Full spoilers for The Witcher season 3 follow. You've been warned.
We weren't enamored with the first half of the fantasy show's latest installment – read our review of The Witcher season 3 volume 1 for more on why – so we were very happy The Witcher season 3 volume 2 makes up for the glaring errors in volume 1. There are thrills and bloody spills galore in the final three episodes of The Witcher's latest season, oh, and the small matter that its final episode is lead actor Henry Cavill's swansong. Cavill isn't returning as Geralt of Rivia for The Witcher season 4 (Liam Hemsworth will replace him next time out), so this is truly his last hurrah.
So, do we discover how Cavill's Geralt transforms into Hemsworth's take on the character before season 3 ends? Are there any post-credit scenes that tease what's to come in the fourth season or potential spin-offs? We try to answer those pressing questions and more in this article.
This is your final warning: major spoilers for The Witcher season 3 follow. Don't read on unless you've watched volume 2's trio of episodes.
Does Geralt die in The Witcher season 3?
No. Before volume 2 was released, The Witcher season 3 part 2 trailer had teased a heart-breaking end for Geralt, which might have meant his death. However, he lives to tell the tale, despite everyone's favorite brooding monster slayer taking a severe beating from turncoat mage Vilgefortz.
In the season's sixth episode, the duo fight on a beach near Aretuza. Vilgefortz wants to kidnap Ciri and reunite her with her father, Emperor Emhyr of Nilfgaard, so Emhyr and Ciri can rule the Continent. Geralt, as he has done for two seasons, wants to keep Ciri safe and teach her to use her powers for good.
Unfortunately for Geralt, he's no match for his opponent. Vilgefortz almost kills Geralt, a broken back and right leg being among numerous life-threatening injuries he sustains during the battle. Given how episode 6 ends, it would appear that Geralt won't survive his wounds.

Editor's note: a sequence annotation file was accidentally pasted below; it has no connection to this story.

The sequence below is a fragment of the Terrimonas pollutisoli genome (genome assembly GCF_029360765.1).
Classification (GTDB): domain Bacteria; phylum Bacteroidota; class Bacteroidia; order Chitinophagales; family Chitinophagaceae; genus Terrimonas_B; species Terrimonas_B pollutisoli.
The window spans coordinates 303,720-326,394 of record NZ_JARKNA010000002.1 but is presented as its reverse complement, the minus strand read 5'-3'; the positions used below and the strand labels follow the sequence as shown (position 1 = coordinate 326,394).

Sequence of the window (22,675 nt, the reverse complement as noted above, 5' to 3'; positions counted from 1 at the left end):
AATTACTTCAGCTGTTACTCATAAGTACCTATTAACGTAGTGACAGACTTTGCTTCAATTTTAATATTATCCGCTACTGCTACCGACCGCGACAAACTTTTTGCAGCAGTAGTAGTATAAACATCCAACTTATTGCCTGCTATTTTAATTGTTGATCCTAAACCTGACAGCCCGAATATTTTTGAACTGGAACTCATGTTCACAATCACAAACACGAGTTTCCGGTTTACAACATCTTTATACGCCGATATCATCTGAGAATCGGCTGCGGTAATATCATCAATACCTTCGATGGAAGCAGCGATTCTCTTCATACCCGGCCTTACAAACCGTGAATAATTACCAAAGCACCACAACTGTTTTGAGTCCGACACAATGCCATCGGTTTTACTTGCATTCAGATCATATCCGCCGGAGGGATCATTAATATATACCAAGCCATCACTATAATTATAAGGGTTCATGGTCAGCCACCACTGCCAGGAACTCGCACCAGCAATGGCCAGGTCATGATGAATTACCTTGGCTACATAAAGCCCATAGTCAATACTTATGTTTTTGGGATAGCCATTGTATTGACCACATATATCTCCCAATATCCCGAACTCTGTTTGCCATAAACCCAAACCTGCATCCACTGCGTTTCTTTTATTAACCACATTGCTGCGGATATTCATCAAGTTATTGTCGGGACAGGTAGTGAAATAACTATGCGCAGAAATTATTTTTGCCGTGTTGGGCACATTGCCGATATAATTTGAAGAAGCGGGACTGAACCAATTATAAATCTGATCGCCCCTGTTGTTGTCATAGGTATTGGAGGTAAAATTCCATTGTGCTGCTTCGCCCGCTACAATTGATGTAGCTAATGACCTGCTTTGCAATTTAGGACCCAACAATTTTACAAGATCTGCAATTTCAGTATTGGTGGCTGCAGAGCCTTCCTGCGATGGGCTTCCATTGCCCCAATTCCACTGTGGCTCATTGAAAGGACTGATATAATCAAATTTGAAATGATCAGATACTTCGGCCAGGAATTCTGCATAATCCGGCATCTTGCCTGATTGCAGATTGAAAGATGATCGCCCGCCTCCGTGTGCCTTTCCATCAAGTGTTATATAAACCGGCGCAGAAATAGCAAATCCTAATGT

Geralt is rescued by Triss Merigold, who takes him to Brokilon Forest to be healed by the dryads, however, they're unable to help him. It takes a visit from Yennefer (more on her later) and her chaos magic to nurse Geralt back to health, so he can begin searching for Ciri, who has been taken to Nilfgaard by Vilgefortz – or so it seems.
So no, Geralt doesn't die in The Witcher's third season. Considering Hemsworth is set to replace Cavill as the titular character from season 4 onwards, it wouldn't make sense if Geralt died.
Does Liam Hemsworth's Geralt appear in The Witcher season 3?
Again, no. Hemsworth's Geralt won't make his debut until season 4, after Cavill's given a "heroic send-off", according to showrunner Lauren Hissrich (per Entertainment Weekly), in the third season's finale.
Cavill's farewell wasn't as heroic as we expected, though. Okay, he kills a bunch of Nilfgaardian soldiers, but we thought his final battle would be far more meaningful than it was. It makes sense to allow Cavill to ride off into the sunset, rather than replace him with Hemsworth in a scene reminiscent of Doctor Who's regeneration sequences.
It's still unclear how Netflix will explain Cavill's Geralt turning into Hemsworth's iteration. The Witcher producer Tomek Baginski has teased a "meta" way in which this will be handled (via Yahoo). Right now, though, we're unsure how the transformation (if indeed that's how it happens) will occur.
Who is fake Ciri? And why is she in Nilfgaard?
That'll be Teryn, the half-elven girl that Geralt rescued from the Flesh Monster at Vuilpanne in episode 2.
In episode 3, we learned that Teryn had been kidnapped and subjected to magic-based mind control tests to make her believe she was the real Ciri. At the time, we all thought it was Stregobor who had abducted her (and numerous other young women) and experimented on them to "turn" them into Ciri. Now, we know it was Vilgefortz. If he was unable to track down the real Ciri, Teryn or another brainwashed girl would be his backup plan – i.e. Vilgefortz would take them to Nilfgaard instead and convince Emhyr that Teryn (or another vessel) was his one, true daughter.